Thursday, July 21, 2011

Faith Like A Child

My almost nine year old daughter is writing a book about Catholic Apologetics?

It's true. In her own words it's "something I've wanted to do for a long time." Yeah, probably since she was seven.

She's quite evangelist going so far as to write a letter to President Obama suggesting he follow the Commandments, go to Confession, and become Catholic. If only it were that easy.
Thankfully the Secret Service didn't come to my door but I'm probably on some kind of "subversive list."

It's no wonder that Jesus tells us to be "like little children" and why Our Blessed Mother seldom appears to adults. When our faith is pure and unbiased by the culture, it is easily expressed. My children have no problem praying in public or talking about their faith. Besides Sonja, six year old Joshua has no issue with calling someone out for leaving after Communion. (He has no filter and we're working on him.) I'm sure the teenage years will be more challenging, but I will enjoy it for now.

If only I was as comfortable proclaiming the simple truths of the faith to people. For now I'll just keep writing on this blog.

Saturday, July 16, 2011

My Favorite Things

It's the simple things I enjoy most. Right now I'm enjoying a beautiful July night, sitting outside by a fire with my family, listening to some Christian music. Nights like this really allow me to count my blessing and sit in awe of how blessed we are.
God is so good!!!

How is God speaking to you tonight?

A Tale of Two Requiems

— n
1. RC Church  a Mass celebrated for the dead
2. a musical setting of this Mass
3. any piece of music composed or performed as a memorial to a dead person or persons
[C14: from Latin requiēs  rest, from the opening of the introit, Requiem aeternam dona eis  Rest eternal grant unto them]

I had the wonderful opportunity this week to perform in an orchestra Mozart's Requiem with a local choral group. (I promise I won't complain the entire time about having to move my timpani from one church to another in the pouring rain.) Even better that that, my daughter Sonja got to sing with the chorus. This was a "summer sing" where the public is invited to come and practice the piece with the group and end the night with a performance.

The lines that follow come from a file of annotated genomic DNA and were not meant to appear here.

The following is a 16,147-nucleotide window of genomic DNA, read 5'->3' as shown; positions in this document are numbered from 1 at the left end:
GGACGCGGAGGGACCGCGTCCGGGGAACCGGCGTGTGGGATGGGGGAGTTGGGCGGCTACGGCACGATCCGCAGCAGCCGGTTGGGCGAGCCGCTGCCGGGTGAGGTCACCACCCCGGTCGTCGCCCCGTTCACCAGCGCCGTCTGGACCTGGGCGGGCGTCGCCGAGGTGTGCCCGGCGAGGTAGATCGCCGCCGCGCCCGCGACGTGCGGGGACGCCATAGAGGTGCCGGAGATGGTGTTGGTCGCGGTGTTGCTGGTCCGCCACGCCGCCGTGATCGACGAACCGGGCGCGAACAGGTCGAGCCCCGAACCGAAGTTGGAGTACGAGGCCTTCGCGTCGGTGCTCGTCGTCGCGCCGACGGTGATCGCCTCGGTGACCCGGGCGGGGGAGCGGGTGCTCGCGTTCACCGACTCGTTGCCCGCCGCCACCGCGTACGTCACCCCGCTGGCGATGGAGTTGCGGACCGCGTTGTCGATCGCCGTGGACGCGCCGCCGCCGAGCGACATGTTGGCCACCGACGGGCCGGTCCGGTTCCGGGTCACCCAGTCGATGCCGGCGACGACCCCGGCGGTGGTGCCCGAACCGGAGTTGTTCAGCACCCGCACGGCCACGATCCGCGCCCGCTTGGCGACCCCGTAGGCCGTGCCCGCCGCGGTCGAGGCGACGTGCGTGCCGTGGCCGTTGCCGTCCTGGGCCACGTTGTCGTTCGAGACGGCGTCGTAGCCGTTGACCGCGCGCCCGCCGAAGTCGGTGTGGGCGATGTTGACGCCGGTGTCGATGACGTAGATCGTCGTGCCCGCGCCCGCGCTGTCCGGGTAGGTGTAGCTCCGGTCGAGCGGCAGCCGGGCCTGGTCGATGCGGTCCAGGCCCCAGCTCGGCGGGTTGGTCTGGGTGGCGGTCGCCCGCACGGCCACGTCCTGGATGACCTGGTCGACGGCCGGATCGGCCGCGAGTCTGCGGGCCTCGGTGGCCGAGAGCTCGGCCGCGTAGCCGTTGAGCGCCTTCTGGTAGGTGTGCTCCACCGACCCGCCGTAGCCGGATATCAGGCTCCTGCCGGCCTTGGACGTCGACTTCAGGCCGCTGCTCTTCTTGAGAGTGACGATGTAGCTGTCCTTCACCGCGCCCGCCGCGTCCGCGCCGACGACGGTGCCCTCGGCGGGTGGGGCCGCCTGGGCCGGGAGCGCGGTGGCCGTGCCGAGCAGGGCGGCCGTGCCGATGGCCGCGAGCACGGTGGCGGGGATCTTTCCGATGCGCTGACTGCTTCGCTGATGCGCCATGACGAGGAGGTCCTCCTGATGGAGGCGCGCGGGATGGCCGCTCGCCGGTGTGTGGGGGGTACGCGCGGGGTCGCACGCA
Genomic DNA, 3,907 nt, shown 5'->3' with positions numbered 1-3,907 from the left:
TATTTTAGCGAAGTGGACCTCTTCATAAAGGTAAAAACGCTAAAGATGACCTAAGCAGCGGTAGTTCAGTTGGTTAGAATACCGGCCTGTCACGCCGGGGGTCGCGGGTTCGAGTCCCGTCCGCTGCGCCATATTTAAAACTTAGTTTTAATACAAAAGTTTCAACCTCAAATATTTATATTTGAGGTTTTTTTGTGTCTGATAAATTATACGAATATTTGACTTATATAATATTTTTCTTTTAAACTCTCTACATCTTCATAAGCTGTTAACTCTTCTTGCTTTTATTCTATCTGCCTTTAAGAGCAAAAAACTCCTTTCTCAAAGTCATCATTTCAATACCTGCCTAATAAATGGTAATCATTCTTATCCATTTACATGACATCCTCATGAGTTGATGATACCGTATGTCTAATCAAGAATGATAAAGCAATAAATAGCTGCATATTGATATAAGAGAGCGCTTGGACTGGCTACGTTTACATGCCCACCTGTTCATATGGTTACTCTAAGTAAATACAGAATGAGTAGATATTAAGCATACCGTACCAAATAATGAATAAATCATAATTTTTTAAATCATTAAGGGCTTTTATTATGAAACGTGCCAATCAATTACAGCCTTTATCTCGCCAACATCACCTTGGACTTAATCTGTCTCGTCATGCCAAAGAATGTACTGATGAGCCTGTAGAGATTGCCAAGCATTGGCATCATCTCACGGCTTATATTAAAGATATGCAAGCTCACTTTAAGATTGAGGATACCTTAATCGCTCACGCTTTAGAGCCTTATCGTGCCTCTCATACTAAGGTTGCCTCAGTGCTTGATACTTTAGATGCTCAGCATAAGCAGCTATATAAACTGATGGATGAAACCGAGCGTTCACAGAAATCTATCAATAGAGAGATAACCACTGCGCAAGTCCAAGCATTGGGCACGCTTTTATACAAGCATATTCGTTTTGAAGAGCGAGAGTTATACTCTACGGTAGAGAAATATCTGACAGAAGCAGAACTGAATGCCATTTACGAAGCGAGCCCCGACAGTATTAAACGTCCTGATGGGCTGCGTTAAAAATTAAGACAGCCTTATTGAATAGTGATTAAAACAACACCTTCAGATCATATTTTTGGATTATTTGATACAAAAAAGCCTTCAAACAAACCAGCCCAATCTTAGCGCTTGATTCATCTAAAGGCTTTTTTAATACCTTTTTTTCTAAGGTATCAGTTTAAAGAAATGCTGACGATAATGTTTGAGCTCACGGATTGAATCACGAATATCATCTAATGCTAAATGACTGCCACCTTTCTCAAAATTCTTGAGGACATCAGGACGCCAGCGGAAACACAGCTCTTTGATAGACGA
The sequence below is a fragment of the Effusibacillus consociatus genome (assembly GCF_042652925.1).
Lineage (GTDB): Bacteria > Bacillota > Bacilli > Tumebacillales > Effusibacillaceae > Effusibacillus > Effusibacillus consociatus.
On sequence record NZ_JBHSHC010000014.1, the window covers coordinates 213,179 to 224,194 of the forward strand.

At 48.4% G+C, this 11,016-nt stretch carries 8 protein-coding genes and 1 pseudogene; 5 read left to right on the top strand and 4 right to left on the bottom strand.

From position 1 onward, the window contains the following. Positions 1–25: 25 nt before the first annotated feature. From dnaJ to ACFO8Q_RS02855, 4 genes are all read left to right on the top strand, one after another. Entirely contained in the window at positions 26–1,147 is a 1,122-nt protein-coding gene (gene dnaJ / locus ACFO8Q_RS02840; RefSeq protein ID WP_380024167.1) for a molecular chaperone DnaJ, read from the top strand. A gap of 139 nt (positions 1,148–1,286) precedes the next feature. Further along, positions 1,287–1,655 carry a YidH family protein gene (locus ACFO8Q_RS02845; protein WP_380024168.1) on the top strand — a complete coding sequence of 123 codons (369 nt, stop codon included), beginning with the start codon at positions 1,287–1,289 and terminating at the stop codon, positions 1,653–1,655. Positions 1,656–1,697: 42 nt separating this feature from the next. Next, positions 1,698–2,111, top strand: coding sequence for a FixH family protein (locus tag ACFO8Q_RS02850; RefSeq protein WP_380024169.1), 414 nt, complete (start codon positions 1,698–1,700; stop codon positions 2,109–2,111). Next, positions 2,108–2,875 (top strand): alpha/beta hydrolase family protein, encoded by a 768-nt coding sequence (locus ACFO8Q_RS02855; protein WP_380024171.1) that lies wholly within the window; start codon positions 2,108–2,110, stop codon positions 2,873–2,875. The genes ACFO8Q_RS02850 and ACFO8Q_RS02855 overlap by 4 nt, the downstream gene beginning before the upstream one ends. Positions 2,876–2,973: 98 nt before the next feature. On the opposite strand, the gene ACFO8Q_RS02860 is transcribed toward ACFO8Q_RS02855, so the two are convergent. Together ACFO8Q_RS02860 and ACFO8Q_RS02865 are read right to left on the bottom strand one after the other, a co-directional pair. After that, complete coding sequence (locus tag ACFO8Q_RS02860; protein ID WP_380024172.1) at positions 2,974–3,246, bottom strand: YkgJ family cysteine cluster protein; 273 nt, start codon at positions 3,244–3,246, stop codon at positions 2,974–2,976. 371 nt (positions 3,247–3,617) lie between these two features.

Sonja really loves to sing and I try to expose her to whatever I can to foster that. She
started with our parish children's choir at age 5 and began to sit in with the adult choir later the following year. Although I'm sure her head was spinning from trying to get through a major choral work in one night, she seemed to enjoy it. I think I'm going to attempt piano lessons next. I think I have enough skill to at least get her through "book 1."

Mozart's Requiem, his final composition and debuted at Mozart's own funeral, is an amazing work with unforgettable melodic themes and harmonies. Since it is a funeral Mass, it's lyrics convey God's loving plan of salvation by not only reminding us of our own mortality and failings but also bring us comfort for our grief and hope for an eternity with Him.

Remember, kind Jesus,
my salvation caused your suffering;
do not forsake me on that day. 
Faint and weary you have sought me,
redeemed me, suffering on the cross;
may such great effort not be in vain.

I've been to many funerals both as a mourner and musician, with the majority being Catholic. And while we seldom hear anything like Mozart's Mass, the Rite of Christian Burial still captures the themes of rest for our deceased loved, reflections of sin and Christ's mercy, and our hope of eternal life with God forever. It also keeps us mindful of the fact that Heaven, while attainable by all through the death and Resurrection of Jesus, is a gift we must accept.

Sacrifices and prayers of praise, Lord,
we offer to You.
Receive them in behalf of those souls
we commemorate today.
And let them, Lord,
pass from death to life,
which was promised to Abraham
and his descendants.

Sadly this week, I also attended the funeral of a high school friend, who at 34, was taken from his friends and family much too early. It was surreal, first being at the funeral home with only an urn, and then being there with some people I haven't seen in 16 years.

I don,t think my friend or his family were particularly religious, but there was a local Assembly of God pastor who did a brief service. He read some Scripture such as John 3:16 and
Psalm 23 as well as gave a brief reflection of death and salvation. After some personal witnesses, most notably from his 2 young children (which was heartbreaking to say the least), the pastor led a prayer of committal and it was done.

Something seemed missing last night. Yes, my friend was definitely missing and missed by those gathered, but there was something more. Maybe I'm just used to a Catholic funeral with it's rubrics, ritual, and most importantly the Eucharist. During the service, I actually prayed the Divine Mercy Chaplet for my friend and all those in attendance and hoped that in his last moments, heard Jesus' invitation and reached out for Him. I hope we all accept His invitation and accept His freely given gift of Salvation.

Please pray for the repose of my friend's soul an for healing and comfort for his family and friends. The last movement of the Requiem sums it up best:

Lux aeterna luceat eis, Domine,
cum sanctis tuis in aeternum,
quia pius es.
Requiem aeternum dona eis, Domine,
et Lux perpetua luceat eis,
cum Sanctus tuis in aeternum,
quia pius es. 

Let eternal light shine on them, Lord,
as with Your saints in eternity,
because You are merciful.
Grant them eternal rest, Lord,
and let perpetual light shine on them,
as with Your saints in eternity,
because You are merciful.

Have a blessed week.